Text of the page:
Because the time zones were in my favor, it was still daylight when I got home.  Zoe wasn’t around, which honestly suited me fine.  There was something I needed to know.

I stood in the living room with the blinds open, in a patch of bright daylight, and I tried to call the sword.  It didn’t appear.  I stepped back into the shadows, and I could make it appear instantly… but if I carried it into the sunshine it disappeared again.

So whoever I was going to be, I’d have to work nights or indoors.  I figured I could live with that.

I put the saddlebags on my Triumph and headed into San Francisco.  I drew some cash at an ATM, and then I went shopping.

I knew I needed a different kind of costume.  If I didn’t want people to realize I was the same person as Mystery Woman, I would have to look different.  But I had already come up with a plan.

It was dark when I finished up my shopping.  Instead of going home, I went to my new office.  There was a loading dock in the back, which of course we hardly needed, but it did have a convenient ramp and a roll-up back door, so I rolled the Triumph inside for safe keeping.  I took my shopping bags up the elevator to the front office I had claimed; the building was dark and empty, of course.  I was curious what Frank and Sarah had gotten done while I was away, but I was more interested in the project I was working on so I didn’t look.  Monday would be soon enough, I thought.

I closed the blinds, turned on the lights, and dumped the shopping bags out on my desk.  I started with the black bandanna, putting it on like a robber in an old western.  I followed with a dark wig, just long enough to touch my shoulders; it would cover my own hair pretty nicely.  Last, I put on a pair of retro-style motorcycle goggles, and checked the look in the mirror Frank had helpfully put on the back of my office door.  I’d had one in my old office, and when I mentioned how much I liked having it there, I saw him making a note.

It was perfect.  No way to identify my face, as it was completely covered.  But good as it looked and worked, it wasn’t done yet.  Putting on three items just to cover my face would be too slow in any emergency, and I also didn’t want any skin showing.  This new identity wouldn’t be like Mystery Woman; in that guise, I was all about being seen, drawing the attention and the attacks of the bad guys away from others.  This new me would have to be more sneaky, making better use of concealment and surprise.  With the combination I’d chosen, my neck was still partly bare and my forehead would show if my fake bangs moved too much.  But I had a plan for that too.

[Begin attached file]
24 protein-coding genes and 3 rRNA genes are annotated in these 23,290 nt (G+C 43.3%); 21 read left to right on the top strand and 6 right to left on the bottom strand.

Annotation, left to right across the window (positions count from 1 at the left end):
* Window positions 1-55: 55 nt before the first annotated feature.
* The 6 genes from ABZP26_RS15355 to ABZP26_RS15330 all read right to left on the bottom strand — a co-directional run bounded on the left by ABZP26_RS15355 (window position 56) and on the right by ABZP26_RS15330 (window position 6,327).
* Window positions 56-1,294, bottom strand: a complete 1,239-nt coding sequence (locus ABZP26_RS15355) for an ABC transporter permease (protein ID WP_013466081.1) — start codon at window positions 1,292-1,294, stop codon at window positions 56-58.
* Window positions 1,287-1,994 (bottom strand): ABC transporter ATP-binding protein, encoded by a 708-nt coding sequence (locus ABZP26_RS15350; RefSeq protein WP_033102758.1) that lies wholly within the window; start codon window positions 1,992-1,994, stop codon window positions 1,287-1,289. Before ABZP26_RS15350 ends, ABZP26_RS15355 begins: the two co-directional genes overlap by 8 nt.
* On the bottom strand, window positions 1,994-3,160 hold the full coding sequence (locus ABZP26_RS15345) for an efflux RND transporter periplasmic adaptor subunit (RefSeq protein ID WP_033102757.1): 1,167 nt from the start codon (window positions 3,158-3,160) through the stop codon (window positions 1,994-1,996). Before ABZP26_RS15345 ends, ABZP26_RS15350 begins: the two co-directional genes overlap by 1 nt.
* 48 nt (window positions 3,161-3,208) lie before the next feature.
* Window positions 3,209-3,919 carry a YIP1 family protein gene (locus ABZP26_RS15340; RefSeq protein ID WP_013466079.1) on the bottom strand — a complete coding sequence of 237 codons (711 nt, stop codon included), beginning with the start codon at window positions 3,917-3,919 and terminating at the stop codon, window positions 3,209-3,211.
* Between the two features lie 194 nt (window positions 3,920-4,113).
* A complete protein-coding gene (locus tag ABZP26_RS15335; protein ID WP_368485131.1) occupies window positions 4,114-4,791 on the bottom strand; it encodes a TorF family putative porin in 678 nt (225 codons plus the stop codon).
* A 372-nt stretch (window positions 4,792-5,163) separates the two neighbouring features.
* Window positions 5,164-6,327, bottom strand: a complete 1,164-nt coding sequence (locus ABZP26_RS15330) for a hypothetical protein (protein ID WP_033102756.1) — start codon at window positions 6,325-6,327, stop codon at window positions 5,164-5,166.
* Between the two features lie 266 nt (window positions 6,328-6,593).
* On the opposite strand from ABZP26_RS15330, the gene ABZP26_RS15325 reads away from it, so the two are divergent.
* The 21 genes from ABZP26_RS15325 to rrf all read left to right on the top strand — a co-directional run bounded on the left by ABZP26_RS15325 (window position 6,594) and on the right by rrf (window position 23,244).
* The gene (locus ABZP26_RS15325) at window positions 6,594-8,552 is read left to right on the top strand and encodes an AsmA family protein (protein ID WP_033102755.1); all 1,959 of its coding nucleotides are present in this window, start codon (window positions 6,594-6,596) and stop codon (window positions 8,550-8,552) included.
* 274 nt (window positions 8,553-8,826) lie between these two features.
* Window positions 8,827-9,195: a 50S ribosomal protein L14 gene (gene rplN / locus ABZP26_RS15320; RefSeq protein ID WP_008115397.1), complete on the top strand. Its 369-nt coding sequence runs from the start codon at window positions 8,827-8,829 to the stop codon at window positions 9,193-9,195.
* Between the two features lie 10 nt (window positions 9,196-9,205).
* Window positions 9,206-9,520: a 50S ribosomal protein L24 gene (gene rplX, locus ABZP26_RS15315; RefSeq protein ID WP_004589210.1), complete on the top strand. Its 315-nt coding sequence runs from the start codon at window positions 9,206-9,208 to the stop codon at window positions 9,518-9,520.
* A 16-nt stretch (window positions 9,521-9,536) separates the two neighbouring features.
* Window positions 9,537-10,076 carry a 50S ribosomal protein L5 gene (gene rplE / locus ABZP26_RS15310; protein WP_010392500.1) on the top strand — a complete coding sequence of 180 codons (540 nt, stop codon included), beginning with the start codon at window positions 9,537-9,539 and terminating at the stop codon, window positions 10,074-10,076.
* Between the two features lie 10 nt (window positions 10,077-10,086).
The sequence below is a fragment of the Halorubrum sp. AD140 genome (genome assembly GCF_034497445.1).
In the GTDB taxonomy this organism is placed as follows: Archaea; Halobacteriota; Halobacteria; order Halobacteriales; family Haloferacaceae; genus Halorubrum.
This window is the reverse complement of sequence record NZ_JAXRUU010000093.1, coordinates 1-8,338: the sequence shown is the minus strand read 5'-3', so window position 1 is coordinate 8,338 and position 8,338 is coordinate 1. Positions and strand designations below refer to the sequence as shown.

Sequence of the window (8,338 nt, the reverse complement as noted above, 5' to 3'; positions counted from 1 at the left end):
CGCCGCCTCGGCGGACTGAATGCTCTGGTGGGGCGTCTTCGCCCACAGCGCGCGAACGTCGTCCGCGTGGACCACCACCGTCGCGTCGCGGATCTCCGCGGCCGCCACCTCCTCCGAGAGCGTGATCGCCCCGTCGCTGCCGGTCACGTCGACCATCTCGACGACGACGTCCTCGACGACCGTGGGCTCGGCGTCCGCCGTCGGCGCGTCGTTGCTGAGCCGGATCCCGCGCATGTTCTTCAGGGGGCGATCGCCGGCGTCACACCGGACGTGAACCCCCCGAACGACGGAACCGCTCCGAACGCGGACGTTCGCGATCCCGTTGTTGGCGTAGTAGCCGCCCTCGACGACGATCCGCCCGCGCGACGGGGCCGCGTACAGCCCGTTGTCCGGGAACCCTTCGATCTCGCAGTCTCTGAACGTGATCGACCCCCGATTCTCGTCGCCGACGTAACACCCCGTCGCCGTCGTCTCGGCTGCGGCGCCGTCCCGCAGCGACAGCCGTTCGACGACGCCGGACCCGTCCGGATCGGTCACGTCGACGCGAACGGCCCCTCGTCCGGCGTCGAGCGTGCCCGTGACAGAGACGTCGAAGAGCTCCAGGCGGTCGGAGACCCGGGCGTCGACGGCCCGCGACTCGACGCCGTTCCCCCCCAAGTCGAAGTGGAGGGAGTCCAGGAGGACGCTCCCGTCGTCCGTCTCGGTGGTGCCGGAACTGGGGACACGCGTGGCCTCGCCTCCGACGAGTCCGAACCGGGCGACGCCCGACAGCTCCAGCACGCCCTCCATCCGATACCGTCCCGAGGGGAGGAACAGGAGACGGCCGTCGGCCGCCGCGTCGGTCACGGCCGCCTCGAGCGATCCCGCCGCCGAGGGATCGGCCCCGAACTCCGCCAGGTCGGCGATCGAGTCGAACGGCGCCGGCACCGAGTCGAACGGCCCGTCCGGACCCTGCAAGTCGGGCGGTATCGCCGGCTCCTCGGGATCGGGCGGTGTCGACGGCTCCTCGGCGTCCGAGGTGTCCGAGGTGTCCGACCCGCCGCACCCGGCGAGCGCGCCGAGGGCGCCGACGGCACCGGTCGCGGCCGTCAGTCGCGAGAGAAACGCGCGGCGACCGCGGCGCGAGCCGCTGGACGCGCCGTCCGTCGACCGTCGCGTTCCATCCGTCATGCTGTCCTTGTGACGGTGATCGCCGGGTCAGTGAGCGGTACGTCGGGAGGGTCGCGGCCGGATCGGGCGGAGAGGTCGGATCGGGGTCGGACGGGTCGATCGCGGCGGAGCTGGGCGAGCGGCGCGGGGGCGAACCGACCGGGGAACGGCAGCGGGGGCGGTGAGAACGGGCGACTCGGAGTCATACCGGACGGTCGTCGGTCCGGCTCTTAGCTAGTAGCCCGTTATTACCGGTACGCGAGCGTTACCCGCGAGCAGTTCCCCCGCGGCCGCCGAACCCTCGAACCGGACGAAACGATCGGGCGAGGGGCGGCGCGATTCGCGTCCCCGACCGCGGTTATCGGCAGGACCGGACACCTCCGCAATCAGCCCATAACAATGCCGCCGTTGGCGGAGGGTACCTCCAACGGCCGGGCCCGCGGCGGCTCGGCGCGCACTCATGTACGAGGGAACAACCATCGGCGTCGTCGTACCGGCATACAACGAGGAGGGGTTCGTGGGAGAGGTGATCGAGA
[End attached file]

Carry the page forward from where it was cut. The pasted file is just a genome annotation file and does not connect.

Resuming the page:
I took off the goggles, wig, and bandanna, and put on a black Avenger mask.  Those things are really handy, to be honest.  The mask left my mouth and nose exposed, but covered my neck, which would be perfect.  I put the other items back on, then pinned them in place with safety pins (stabbing myself several times in the process) and then took them all off at once.

I’m not much of a seamstress, but sewing the fabric-lined goggles, the bandanna, and the wig to the mask wasn’t too hard.  A few hidden stitches were added to keep the goggle strap in place.  My newly-decorated mask could be put on and taken off much more quickly than the separate items.

The rest of the “costume” was simple.  Long-sleeved black leotard, leather pants, high-top leather boots with as much heel as I thought I could get away with and still parkour, motorcycle gloves with reinforced knuckles, and the pièce de résistance, a snug, belted black jacket that came down to my upper thighs.  The best thing about the jacket?  It was reversible, and the other side was hot pink.

Take off the coat, turn it inside out, pull off my gloves and mask and voila, I’m just normal Polly dressed in stylish, quirky clothing.  Reverse the process, and I was… who?

I still didn’t have a name.  I stood there in my new costume, looking at myself in the mirror, and I summoned the sword to my hand.  I held it in guard position, looking at my reflection… I looked badass, and the sword was beautiful, a shimmering blade of pure shadows….

That was it.  Shadowblade.  That would be my new identity.

I slipped out the back door in my new costume, sword safely hidden wherever it went when I wasn’t using it.  I took a deep breath… the night air was cool, even with the coat on.  I wasn’t resistant to cold anymore either… it was part of the reason I chose a costume with a coat.  I moved carefully, keeping to the shadows until I was a block or so away from my new office.  Then I came out of the shadows and started free running.